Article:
What Is Non-Melanoma Skin Cancer?

Doctor inspecting a patient's arm

Skin cancer (or carcinoma) is a disease that originates in the patient’s skin cells. There are several types of skin cancer, including melanoma, which is the most serious but also one of the less common types. The other, more common types of skin cancer are known as non-melanoma skin cancers. What is non-melanoma skin cancer? It is a broad term referring to any type of skin cancer not originating in the melanocytes (melanin-forming skin cells). The most commonly diagnosed types of non-melanoma skin cancer are Basal cell carcinoma and Squamous cell carcinoma. 

What Is Non-Melanoma Skin Cancer Caused By?

Typically, non-melanoma skin cancer is caused by too much sun exposure. It can also be brought on by the use of tanning beds or sun lamps, which is why individuals are so often told to protect their skin when out in the sun and avoid tanning beds and sun lamps altogether. 

What Is the Diagnosis Process for Non-Melanoma Skin Cancer?

Non-melanoma skin cancer is often easy to spot. Typically, it will appear as a growth on the skin that changes in shape, size, and color. It could be a sore that never fully heals, or a mole that begins to show signs of an altered appearance. These growths are commonly found on the nose, head, neck, shoulders, back, breast, and chest – the areas that, for most people, see the most sun. A dermatologist will get a sample of the skin growth, called a biopsy, which is sent to a lab and tested for cancer cells.       

Am I at Risk for Non-Melanoma Skin Cancer?

According to non-melanoma skin cancer facts from the Skin Cancer Foundation, 90 percent of non-melanoma skin cancer is caused by ultraviolet (UV) radiation. UV radiation from the sun is strongest during the middle of the day, and artificial UV radiation (from tanning beds or sun lamps) is just as dangerous. Individuals who are at a higher risk of non-melanoma skin cancer include:

  • Those with fairer skin that burns easily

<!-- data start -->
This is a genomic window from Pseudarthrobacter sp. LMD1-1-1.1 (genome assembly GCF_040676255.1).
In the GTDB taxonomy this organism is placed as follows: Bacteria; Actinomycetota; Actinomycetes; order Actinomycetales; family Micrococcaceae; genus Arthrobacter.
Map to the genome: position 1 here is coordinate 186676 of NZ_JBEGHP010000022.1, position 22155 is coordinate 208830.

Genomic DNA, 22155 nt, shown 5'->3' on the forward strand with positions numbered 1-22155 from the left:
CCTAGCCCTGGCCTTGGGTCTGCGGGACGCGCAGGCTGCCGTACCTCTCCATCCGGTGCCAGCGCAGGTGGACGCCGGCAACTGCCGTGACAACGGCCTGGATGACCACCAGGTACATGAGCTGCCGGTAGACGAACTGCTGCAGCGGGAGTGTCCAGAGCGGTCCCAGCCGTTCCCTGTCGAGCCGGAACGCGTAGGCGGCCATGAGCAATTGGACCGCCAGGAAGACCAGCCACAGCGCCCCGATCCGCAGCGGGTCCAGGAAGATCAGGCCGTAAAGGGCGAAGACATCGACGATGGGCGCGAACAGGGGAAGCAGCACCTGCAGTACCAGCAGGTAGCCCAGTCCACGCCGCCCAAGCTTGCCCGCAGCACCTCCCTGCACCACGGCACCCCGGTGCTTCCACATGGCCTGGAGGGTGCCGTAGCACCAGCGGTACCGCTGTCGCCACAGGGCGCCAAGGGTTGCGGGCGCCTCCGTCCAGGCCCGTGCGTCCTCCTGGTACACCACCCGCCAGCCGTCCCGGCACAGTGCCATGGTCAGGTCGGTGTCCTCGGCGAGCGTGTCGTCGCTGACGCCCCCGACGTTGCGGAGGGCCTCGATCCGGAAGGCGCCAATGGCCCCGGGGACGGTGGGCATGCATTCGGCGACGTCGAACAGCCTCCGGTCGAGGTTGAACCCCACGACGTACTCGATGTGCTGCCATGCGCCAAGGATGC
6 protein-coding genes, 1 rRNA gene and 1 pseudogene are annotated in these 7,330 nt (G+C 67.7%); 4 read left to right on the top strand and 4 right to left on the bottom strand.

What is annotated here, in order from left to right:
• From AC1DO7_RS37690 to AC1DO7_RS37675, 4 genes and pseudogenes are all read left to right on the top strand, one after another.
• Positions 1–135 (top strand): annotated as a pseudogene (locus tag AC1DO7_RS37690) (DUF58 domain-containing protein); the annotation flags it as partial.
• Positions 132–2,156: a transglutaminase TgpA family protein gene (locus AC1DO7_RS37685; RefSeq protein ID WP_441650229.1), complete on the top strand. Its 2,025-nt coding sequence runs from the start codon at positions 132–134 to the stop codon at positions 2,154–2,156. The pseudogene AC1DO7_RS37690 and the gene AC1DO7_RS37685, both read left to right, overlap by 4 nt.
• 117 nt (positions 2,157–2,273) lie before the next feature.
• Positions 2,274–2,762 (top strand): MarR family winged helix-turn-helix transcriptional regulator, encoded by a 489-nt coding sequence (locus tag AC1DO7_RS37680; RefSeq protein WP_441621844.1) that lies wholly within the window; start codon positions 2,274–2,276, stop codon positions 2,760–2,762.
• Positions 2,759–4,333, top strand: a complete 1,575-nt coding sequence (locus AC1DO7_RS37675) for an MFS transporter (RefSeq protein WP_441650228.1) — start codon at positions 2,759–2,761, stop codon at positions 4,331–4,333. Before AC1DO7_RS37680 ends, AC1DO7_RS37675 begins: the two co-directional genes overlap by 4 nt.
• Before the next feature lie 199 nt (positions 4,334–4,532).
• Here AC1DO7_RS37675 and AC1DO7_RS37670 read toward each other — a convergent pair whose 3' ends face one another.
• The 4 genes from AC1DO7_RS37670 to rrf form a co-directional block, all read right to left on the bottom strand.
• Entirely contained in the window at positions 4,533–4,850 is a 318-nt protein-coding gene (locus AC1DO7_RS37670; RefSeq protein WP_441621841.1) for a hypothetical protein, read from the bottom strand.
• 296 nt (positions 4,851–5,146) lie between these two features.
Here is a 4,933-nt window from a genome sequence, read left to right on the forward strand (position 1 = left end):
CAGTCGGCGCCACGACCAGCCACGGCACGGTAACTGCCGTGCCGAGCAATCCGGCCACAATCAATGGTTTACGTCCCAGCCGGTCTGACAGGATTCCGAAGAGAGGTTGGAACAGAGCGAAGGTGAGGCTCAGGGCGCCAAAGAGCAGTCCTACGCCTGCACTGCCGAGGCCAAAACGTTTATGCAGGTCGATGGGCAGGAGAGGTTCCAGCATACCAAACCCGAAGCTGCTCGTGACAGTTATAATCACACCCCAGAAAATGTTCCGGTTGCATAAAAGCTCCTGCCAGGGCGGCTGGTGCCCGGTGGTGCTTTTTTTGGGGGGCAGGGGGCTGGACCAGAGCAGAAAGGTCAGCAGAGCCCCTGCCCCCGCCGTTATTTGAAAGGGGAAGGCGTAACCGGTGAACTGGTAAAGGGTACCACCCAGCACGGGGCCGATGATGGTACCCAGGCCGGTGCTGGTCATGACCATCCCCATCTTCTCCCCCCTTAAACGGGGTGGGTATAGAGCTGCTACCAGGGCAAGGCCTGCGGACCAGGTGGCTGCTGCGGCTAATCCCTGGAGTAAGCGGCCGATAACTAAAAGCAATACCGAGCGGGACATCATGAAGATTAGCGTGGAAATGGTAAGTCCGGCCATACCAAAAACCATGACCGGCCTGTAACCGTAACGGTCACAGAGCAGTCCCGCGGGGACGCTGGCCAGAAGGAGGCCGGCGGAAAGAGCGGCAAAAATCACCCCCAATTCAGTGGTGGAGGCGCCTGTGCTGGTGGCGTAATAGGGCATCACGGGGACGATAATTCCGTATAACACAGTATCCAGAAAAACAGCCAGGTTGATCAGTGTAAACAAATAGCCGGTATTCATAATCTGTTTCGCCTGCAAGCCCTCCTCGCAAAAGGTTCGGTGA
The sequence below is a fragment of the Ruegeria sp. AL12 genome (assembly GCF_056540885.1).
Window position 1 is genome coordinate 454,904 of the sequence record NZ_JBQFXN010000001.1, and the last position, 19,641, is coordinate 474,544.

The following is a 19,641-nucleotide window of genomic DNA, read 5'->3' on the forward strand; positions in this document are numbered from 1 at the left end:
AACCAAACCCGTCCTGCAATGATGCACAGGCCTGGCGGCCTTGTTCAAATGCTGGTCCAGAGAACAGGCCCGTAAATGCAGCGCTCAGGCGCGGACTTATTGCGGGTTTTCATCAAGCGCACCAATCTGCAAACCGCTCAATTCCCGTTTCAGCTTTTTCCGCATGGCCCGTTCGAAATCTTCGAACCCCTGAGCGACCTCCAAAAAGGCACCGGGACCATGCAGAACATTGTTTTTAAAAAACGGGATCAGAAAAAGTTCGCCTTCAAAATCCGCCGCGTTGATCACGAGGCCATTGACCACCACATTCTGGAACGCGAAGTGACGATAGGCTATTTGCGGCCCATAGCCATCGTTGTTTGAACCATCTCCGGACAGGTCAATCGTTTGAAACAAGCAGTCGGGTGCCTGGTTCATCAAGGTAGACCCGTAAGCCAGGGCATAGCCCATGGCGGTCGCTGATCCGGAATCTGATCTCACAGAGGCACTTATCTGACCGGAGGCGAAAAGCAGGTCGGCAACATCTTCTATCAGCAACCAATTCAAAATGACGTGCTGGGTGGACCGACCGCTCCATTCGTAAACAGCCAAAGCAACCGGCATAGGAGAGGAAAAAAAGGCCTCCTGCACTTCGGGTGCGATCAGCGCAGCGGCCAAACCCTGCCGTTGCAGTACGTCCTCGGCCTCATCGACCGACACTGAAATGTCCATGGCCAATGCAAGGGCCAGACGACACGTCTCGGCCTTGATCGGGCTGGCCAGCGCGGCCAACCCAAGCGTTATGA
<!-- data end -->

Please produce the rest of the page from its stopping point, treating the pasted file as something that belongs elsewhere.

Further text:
• Males
  • Individuals who are over the age of 40
  • Individuals who have a family history of non-melanoma skin cancer, or who have had it before themself

How Is Non-Melanoma Skin Cancer Treated?

A non-melanoma skin cancer diagnosis can be alarming, but patients can feel some peace of mind knowing that it is very curable. There are even several treatment options for Squamous cell carcinoma and Basal cell carcinoma to consider:

  • Surgery: This is one of the more common treatment methods. Your doctor will numb the skin of the affected area, then cut out the cancer. 
  • Topical Therapy: Using this method, one of several types of medicine is applied directly to the skin growth to destroy the skin cancer cells. 
  • Radiation: This method is non-invasive, using Superficial Radiotherapy to deliver a precise and calibrated dose of radiation just below the patient’s skin surface.

Ask About Radiation Therapy With GentleCure

For many non-melanoma skin cancer patients, surgery is the first treatment option they’re offered following their diagnosis. But it’s not always the most viable solution, as it leaves a scar, requires antibiotics and the stopping of medications like blood thinners, and is the most invasive treatment requiring cutting into the skin. 

If you are seeking a non-invasive alternative that leaves no scarring and has a lesser impact on your daily life, you may be interested in learning more about Image Guided Superficial Radiotherapy (IG-SRT). IG-SRT combines Superficial Radiotherapy with Ultrasound Imaging, creating a more precise and targeted form of radiation therapy for skin cancer. To learn how IG-SRT works and what to expect from the treatment, please call 312-987-6543 to speak with a skin cancer information specialist. IG-SRT is available in many locations across the country.